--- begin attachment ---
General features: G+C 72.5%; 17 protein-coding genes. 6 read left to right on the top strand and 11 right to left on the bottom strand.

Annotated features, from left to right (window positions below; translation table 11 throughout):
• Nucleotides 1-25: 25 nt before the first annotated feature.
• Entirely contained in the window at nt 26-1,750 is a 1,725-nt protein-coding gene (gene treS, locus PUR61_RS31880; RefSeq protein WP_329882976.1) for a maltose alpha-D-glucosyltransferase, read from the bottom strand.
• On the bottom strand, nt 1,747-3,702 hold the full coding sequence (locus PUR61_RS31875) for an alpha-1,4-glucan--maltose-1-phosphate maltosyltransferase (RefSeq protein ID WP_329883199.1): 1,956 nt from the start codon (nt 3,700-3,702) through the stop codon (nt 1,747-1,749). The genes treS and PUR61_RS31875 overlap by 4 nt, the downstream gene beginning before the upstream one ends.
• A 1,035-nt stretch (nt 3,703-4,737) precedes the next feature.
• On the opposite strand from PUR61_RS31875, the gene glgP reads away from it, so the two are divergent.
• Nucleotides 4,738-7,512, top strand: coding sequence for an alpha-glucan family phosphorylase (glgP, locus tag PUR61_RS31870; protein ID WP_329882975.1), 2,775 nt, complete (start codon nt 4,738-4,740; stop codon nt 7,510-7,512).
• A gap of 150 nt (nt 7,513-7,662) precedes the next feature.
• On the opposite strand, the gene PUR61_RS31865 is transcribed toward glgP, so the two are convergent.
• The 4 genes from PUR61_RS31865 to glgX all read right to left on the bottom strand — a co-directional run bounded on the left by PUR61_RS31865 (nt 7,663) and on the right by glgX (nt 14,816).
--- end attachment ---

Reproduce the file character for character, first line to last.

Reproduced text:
General features: G+C 72.5%; 17 protein-coding genes. 6 read left to right on the top strand and 11 right to left on the bottom strand.

Annotated features, from left to right (window positions below; translation table 11 throughout):
• Nucleotides 1-25: 25 nt before the first annotated feature.
• Entirely contained in the window at nt 26-1,750 is a 1,725-nt protein-coding gene (gene treS, locus PUR61_RS31880; RefSeq protein WP_329882976.1) for a maltose alpha-D-glucosyltransferase, read from the bottom strand.
• On the bottom strand, nt 1,747-3,702 hold the full coding sequence (locus PUR61_RS31875) for an alpha-1,4-glucan--maltose-1-phosphate maltosyltransferase (RefSeq protein ID WP_329883199.1): 1,956 nt from the start codon (nt 3,700-3,702) through the stop codon (nt 1,747-1,749). The genes treS and PUR61_RS31875 overlap by 4 nt, the downstream gene beginning before the upstream one ends.
• A 1,035-nt stretch (nt 3,703-4,737) precedes the next feature.
• On the opposite strand from PUR61_RS31875, the gene glgP reads away from it, so the two are divergent.
• Nucleotides 4,738-7,512, top strand: coding sequence for an alpha-glucan family phosphorylase (glgP, locus tag PUR61_RS31870; protein ID WP_329882975.1), 2,775 nt, complete (start codon nt 4,738-4,740; stop codon nt 7,510-7,512).
• A gap of 150 nt (nt 7,513-7,662) precedes the next feature.
• On the opposite strand, the gene PUR61_RS31865 is transcribed toward glgP, so the two are convergent.
• The 4 genes from PUR61_RS31865 to glgX all read right to left on the bottom strand — a co-directional run bounded on the left by PUR61_RS31865 (nt 7,663) and on the right by glgX (nt 14,816).